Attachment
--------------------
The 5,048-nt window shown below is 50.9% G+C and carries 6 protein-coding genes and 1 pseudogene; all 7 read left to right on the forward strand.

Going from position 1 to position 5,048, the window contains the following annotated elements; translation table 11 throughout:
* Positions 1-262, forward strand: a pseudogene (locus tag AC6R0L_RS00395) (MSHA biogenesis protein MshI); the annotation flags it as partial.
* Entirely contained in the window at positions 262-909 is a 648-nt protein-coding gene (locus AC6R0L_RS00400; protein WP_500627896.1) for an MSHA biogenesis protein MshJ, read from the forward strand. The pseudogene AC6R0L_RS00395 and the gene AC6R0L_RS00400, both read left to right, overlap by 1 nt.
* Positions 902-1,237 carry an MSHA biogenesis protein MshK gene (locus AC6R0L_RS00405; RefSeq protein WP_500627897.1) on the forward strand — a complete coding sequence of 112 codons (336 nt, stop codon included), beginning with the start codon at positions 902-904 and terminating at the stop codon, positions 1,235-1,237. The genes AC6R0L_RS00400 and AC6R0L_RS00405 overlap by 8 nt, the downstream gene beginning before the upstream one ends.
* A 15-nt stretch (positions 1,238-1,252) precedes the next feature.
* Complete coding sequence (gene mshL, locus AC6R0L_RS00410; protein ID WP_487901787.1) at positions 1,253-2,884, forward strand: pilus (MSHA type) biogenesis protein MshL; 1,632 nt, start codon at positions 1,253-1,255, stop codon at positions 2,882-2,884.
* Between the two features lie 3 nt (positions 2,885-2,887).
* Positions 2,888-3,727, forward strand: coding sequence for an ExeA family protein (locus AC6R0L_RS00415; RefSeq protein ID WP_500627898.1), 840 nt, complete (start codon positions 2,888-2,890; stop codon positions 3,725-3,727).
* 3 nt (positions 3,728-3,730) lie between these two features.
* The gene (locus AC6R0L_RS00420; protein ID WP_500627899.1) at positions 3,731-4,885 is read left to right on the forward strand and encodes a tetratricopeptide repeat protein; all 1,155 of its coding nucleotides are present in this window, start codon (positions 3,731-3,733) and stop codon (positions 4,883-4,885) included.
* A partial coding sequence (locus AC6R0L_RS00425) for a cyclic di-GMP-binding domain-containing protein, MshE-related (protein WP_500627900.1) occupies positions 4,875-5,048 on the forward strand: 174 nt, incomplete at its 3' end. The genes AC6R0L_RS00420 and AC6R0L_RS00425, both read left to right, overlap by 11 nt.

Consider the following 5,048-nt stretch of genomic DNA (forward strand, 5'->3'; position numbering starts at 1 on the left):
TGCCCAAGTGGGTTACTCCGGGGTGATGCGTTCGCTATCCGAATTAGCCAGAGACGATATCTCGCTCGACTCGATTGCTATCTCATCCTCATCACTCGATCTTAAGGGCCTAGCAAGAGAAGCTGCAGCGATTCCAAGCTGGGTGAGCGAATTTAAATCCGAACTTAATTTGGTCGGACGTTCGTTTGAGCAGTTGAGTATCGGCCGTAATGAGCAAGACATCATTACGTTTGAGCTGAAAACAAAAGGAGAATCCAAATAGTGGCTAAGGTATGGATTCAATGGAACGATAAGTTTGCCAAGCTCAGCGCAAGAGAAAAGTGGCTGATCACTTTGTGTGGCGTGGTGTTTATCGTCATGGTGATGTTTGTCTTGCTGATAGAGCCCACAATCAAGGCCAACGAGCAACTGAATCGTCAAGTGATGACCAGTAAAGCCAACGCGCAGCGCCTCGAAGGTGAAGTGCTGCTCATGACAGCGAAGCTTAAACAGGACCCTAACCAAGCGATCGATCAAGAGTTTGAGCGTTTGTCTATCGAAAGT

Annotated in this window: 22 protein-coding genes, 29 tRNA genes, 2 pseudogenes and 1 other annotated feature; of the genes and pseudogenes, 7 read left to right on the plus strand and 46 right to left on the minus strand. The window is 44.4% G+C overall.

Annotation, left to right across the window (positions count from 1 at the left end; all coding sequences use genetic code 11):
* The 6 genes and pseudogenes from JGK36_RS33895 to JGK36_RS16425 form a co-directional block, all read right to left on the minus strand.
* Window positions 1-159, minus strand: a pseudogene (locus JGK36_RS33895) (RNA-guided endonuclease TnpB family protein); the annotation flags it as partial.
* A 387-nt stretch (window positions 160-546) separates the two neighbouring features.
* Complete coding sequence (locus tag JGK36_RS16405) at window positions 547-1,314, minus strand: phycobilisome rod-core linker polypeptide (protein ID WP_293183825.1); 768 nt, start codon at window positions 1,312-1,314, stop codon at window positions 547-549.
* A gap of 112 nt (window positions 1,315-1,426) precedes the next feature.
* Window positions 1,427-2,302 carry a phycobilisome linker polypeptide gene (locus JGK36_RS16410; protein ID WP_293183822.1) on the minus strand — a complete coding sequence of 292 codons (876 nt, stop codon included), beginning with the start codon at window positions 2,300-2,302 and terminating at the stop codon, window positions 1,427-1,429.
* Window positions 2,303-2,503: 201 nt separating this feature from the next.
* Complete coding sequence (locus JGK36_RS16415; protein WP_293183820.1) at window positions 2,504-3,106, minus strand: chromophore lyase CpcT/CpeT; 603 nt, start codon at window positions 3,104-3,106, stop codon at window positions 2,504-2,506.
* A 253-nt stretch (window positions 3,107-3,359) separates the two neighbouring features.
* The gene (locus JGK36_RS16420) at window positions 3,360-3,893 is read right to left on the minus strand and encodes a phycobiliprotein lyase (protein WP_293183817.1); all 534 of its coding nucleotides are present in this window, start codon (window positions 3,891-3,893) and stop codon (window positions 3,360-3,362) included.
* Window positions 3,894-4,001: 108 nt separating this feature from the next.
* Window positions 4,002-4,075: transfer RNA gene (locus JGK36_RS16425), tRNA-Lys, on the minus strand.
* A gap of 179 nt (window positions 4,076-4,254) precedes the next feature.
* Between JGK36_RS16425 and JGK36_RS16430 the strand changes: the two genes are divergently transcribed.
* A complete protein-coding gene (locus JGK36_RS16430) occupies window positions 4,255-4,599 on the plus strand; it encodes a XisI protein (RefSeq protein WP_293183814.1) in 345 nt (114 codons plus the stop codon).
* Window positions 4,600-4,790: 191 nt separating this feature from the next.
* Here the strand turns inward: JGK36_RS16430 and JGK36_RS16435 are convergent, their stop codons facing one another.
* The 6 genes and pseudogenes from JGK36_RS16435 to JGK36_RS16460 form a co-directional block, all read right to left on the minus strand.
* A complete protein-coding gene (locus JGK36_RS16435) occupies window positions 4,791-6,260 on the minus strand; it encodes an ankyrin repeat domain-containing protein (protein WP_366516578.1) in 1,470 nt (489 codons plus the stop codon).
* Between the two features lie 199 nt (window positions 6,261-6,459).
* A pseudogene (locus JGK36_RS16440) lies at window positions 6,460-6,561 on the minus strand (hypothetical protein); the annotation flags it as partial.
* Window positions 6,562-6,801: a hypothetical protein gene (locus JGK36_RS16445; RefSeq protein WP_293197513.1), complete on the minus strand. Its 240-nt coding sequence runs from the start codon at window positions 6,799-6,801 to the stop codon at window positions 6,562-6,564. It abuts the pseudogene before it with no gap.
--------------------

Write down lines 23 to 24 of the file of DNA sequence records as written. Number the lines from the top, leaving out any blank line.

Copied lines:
* Window positions 2,303-2,503: 201 nt separating this feature from the next.
* Complete coding sequence (locus JGK36_RS16415; protein WP_293183820.1) at window positions 2,504-3,106, minus strand: chromophore lyase CpcT/CpeT; 603 nt, start codon at window positions 3,104-3,106, stop codon at window positions 2,504-2,506.